Cablegate: Scenesetter for Assistant Secretary Jones Visit To

Published: Thu 4 Nov 2004 05:05 PM
This record is a partial extract of the original cable. The full text of the original cable is not available.
E.O. 12958: DECL: 11/04/2014
Classified By: Ambassador Earle I. Mack for reasons 1.5(B) and (D)
1. (C) Your visit to Helsinki, coming just days after the
U.S. election, will be an excellent opportunity to review our
bilateral and multilateral agenda with Finnish leaders, and
to stress the value of our close relationship with Finland
and Europe. Finnish President Halonen has sent a telegram
to the White House offering President Bush her "heartfelt
congratulations" on his re-election and expressing her
confidence that the "excellent cooperation" between the two
presidents will continue in the future. In a similar message
PM Vanhanen stressed the "great responsibility and worldwide
trust" connected with the U.S. Presidency; in earlier
comments he had underlined the importance of the
trans-Atlantic partnership in facing issues of global
2. (C) The Finns will use the opportunity to ask what changes
in U.S. foreign policy may be in the wings. They will also
want to hear your assessment of events in Russia after
Beslan. They will expect you to ask about their new White
Paper on foreign and security policy, which reaffirms
Finland,s nonalignment but keeps open the NATO option,
supports the EU's rapid reaction force, and commits the GoF
to signing the Ottawa Convention by 2012. We recommend you
thank the Finns for their support for reconstruction in Iraq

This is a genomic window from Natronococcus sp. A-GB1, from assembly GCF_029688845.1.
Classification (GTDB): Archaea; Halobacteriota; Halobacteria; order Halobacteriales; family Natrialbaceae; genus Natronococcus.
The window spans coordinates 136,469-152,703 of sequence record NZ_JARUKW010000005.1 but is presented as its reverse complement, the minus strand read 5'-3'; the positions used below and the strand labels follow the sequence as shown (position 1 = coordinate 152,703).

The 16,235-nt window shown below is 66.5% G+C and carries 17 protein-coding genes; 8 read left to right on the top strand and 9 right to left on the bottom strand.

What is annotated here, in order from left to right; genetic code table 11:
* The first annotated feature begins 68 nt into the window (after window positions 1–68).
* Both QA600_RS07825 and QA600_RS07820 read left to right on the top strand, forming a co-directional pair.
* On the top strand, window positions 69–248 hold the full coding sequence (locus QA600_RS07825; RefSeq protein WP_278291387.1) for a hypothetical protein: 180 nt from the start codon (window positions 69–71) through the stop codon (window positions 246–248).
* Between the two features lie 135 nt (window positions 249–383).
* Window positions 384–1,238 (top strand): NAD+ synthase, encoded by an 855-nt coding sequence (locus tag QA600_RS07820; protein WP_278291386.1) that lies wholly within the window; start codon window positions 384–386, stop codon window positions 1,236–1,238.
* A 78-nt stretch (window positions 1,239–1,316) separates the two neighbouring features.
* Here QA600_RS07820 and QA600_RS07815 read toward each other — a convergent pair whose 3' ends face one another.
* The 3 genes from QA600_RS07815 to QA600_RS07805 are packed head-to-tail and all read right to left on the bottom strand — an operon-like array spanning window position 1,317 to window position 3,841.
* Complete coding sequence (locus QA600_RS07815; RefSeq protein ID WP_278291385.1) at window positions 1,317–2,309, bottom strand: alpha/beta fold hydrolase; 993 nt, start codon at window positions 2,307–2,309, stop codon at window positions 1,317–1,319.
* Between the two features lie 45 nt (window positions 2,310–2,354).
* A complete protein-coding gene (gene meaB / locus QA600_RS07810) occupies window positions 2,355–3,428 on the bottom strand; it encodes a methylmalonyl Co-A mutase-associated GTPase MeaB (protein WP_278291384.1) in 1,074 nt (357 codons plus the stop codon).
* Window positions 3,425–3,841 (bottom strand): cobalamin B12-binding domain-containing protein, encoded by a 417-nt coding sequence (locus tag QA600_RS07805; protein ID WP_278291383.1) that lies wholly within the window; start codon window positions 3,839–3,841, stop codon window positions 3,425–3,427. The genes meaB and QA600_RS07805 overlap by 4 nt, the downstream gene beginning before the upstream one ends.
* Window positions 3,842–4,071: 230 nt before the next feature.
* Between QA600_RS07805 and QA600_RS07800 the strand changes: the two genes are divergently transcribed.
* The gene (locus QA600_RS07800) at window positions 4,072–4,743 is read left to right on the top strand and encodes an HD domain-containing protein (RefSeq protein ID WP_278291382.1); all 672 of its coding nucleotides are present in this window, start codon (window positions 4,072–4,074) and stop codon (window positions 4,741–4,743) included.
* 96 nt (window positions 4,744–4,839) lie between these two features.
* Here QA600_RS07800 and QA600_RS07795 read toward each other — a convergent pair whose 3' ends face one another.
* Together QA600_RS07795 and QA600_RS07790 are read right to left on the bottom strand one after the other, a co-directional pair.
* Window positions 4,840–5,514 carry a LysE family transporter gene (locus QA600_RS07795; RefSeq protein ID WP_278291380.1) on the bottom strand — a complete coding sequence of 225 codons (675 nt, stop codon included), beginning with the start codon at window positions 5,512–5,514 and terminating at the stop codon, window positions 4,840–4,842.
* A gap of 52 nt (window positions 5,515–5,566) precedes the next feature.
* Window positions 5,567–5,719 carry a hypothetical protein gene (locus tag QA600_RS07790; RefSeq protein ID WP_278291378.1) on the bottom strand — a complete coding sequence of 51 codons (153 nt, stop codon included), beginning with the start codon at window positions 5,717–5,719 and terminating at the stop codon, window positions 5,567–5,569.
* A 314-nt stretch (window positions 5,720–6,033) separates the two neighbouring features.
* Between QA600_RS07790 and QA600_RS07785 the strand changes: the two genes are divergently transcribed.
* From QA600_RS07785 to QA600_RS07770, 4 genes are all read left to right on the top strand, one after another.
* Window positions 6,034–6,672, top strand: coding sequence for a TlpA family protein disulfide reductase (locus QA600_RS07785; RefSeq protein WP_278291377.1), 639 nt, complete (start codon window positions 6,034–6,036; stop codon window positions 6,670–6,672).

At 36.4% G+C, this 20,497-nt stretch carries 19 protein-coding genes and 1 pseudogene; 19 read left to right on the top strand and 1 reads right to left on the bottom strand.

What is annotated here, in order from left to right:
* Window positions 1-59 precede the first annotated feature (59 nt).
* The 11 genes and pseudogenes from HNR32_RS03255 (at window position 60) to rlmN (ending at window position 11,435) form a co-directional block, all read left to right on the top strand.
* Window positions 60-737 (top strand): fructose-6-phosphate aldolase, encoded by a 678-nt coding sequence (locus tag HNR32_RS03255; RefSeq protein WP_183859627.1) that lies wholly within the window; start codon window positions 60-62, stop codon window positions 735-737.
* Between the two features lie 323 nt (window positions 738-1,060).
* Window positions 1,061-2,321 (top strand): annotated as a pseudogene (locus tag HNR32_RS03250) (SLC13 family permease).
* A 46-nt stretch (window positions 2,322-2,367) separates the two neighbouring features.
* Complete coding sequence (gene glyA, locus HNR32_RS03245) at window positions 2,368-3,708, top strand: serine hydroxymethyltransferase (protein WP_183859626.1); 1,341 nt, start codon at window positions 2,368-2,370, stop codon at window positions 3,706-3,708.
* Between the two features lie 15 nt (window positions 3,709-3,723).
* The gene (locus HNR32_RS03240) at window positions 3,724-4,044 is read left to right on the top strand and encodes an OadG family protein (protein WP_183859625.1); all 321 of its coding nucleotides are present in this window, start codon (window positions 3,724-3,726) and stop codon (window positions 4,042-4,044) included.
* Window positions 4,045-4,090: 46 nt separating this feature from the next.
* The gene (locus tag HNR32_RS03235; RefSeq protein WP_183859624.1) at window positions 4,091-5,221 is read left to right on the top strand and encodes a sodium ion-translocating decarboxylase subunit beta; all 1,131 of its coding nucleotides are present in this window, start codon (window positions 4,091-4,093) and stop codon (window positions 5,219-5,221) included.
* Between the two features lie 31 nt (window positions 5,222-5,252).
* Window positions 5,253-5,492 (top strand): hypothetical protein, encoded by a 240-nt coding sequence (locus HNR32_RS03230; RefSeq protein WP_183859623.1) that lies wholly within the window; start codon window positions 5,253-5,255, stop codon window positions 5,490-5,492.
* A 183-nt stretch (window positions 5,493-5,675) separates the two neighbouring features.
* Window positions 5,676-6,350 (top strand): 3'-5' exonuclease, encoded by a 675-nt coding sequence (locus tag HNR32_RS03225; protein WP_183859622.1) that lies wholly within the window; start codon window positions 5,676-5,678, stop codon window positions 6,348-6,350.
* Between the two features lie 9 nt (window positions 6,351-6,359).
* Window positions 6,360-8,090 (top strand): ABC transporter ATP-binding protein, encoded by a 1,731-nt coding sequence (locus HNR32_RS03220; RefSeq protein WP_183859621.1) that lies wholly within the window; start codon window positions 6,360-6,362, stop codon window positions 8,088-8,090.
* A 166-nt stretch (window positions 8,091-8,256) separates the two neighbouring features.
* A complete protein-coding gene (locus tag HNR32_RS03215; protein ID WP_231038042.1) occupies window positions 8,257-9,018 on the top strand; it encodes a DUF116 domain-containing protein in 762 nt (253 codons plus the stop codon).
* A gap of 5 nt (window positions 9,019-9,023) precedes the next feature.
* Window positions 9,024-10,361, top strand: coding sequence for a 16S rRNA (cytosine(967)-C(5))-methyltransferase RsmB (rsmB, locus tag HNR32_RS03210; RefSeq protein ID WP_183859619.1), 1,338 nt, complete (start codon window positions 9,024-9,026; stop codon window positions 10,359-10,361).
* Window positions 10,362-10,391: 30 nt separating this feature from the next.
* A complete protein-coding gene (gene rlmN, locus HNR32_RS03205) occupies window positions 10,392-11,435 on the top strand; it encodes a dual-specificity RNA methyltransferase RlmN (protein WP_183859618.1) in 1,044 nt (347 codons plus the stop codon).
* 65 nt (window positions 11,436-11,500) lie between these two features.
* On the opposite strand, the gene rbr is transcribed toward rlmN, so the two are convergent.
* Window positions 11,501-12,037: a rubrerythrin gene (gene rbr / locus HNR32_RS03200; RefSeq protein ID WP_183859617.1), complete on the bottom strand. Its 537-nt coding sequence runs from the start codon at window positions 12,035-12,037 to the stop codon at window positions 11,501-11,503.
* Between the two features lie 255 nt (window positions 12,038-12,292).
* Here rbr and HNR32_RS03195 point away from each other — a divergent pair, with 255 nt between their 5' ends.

(including a commitment of one million euros for the UN
protection force), and for their multiple contributions in
Afghanistan. End Summary.
Assessing the Election
3. (SBU) On November 3, before the result of the U.S.
Presidential election was known, Finnish President Halonen,
PM Vanhanen, and Speaker of Parliament Lipponen all said they
did not expect the outcome of the election to affect
bilateral relations, which Halonen termed "stable and good."
Halonen (who was attending an EU meeting in Brussels, and may
have felt the need to speak guardedly) added, however, that
if President Bush were returned to office she hoped the
Administration would re-visit its Iraq policy. PM Vanhanen
spoke in broader terms: "Issues such as worldwide
cooperation, general stability, terrorism, and global
development continue to feature on the agenda ... and here a
good partnership between Europe and the United States is
needed." On November 4, Halonen and Vanhanen both sent
congratulatory telegrams to the White House. Halonen offered
President Bush her "warm greeting and ... heartfelt
congratulations," as well as "my anticipation that our
excellent cooperation will continue in the future." In his
message PM Vanhanen stressed the "great responsibility and
worldwide trust" connected with the U.S. Presidency. An
editorial in the "Helsingin Sanomat," Finland's leading
daily, argued that "it takes two to build bridges, and
Europeans would be wise to do their part. The result of a
democratic election has to be respected. Creating more
conflicts across the Atlantic does not on this side of the
ocean serve anybody's true interests."
4. (C) The Finns, with their strong preference for
multilateral action and their commitment to the
trans-Atlantic relationship, will want to know if any gesture
to Europe will be forthcoming from a second Bush
administration. FM Tuomioja may also express to you the hope
that the second administration will adopt a more
"multilateralist" strategy during its second term (ignoring
the fact that the first administration spent months working
for unity in the UNSC before Operation Iraqi Freedom). The
PM and FM may ask whether Russian ratification of the Kyoto
Protocol will make a difference to the USG, or whether any
new initiatives can be expected in the arms control area.
5. (C) The GoF -- FM Tuomioja in particular -- was critical
of OIF, which began only days after the Finnish general
election in March 2003. Then, in the weeks that followed,
new Center Party PM Anneli Jaatteenmaki was forced out of
office over allegations that she had released classified MFA
documents regarding conversations with the U.S. on Iraq.
Center's Matti Vanhanen took over as PM, and since then has
sought to calm the domestic political waters roiled by